Mixed Media Journal

Mixed Media Art Journals give you permission to create and reflect by combining the timeless art of writing down your thoughts with the fun and messiness of the mixed media art genre.

From my research and travels of the internet there seems to be three different approaches:
1. Prepare a layout, then write
2. Write then decorate
3. Write then incorporate into the layout

mixed media art

What do you need to begin?
A book that forms the basis of your journal (as its Mixed Media Art, it doesn’t have to be a book book, but we will start with that). It may be a bought sketch book or notebook, which may have originally been designed as a journal, but doesn’t have to be. It could be an old altered book that you use to begin gluing in.

Once you have the book, you will things to glue into it and some glue; a simple craft glue or gluestick is preferable as we want something that is fast drying. You may also want to include images from a magazine or photos you have printed.

Mixed media Art

An important aspect of journalling is the writing and good pens are needed for that. We aren’t talking about calligraphy level, but a good gel pen in black is a definite must, while other colours like white and brown can be used as well.

Do we need a theme?
Mixed media journaling is as individual and any of the Mixed Media Art styles, so sticking to a theme is not important. General themes about exploring your inner creativity or creating something everyday may help to focus your energy. Again it will depend if you are liberated or constrained by a theme. Whatever liberates is great; whatever doesn’t is definitely OUT!

Creating a basic layout.
You will develop your own style as you continue to create and practise and begin to notice the work of others. Here is a guideline to get you started:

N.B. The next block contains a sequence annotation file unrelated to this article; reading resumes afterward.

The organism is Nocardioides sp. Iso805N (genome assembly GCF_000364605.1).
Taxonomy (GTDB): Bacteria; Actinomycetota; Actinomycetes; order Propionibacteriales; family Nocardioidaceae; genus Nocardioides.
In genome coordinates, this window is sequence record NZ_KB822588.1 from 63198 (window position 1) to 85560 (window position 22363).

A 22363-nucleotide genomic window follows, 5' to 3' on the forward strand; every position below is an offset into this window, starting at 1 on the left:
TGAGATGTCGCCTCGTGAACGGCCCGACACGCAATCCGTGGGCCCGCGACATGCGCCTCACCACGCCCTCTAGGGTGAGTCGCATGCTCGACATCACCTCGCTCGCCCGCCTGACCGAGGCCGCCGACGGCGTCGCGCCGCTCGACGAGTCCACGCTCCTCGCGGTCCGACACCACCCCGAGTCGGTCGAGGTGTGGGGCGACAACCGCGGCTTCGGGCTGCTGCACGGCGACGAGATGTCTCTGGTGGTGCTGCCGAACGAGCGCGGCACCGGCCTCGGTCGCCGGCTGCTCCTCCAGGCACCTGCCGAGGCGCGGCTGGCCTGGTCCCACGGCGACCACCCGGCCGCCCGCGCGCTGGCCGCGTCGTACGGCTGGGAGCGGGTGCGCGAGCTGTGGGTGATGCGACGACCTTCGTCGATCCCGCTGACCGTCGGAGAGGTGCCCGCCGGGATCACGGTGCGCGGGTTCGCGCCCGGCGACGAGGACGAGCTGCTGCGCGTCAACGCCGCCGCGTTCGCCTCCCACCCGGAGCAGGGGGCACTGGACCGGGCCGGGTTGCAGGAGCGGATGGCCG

[I am using an old book here]
1. Cut a piece of scrapbooking paper to size and glue in. As this book is sewn bound, I will leave the inner bits clear.
2. Add some contrasting paper in smaller shapes, to break up the page into smaller blocks.

3. (optional) cover with a little gesso to blend the layers in
[this step is not recommended if you really need to write NOW as it will take too long. This approach works if you are preparing layouts, for writing on later]

4. Add images

5. Leave layout to dry and time to gather your thoughts… what are you going to write about today?

Again Mixed media journaling is as individual as any of the MMA styles. If you have a theme, that will guide you. If you are creating something everyday it may be harder to find an idea, but the idea of creating everyday is to keep it simple and whatever comes to mind

You can also use this drying time to put away those crafting bits and clear the table for the next step

6. Get pens poised. Sit comfortable, take a deep breath and…


Don’t worry about your handwriting, or where you begin or end. Write sideways if you want to. Keep going – the journalling process itself has theory and analysis behind it, but we don’t care about any of this as this point.

7. When you run out of space or your hand gets sore (let’s face it, we don’t write things by hand anywhere near as much as we used to, and our hands are out of practice).

Leave to dry – especially gel pens will be a little wet. You can use a heat gun to headset your writing; this is recommended if you plan to varnish or hodgepodge over your journalling, but it’s not necessary if it’s in a book.

mixed media art journal

Walk away and come back later – the next day is preferable, especially if you have finished it and just thought “YUCK!” A morning perspective always helps to see you own work in a better light.

Enjoy, experiment and play – mixed media journalling is an amazingly creating tool – do not be constrained…

Happy creating!

Here is an example of where a mixed media journal can take you.

For more information about the process of journalling, I’d recommend:

At its core, Journal Spilling is about incorporating journaling and art making into daily life, all the while encouraging a carefree, non-judgmental approach. In addition to step-by-step instruction for getting started in 25 media techniques (watercolor, resist, ink, transfers and more!), you will be guided through exercises to help with writing. The exercises are broken down into accessible parts that can be undertaken in small bits of time and are open-ended, encouraging various paths for journaling. Let go of complete control and trust the journaling process!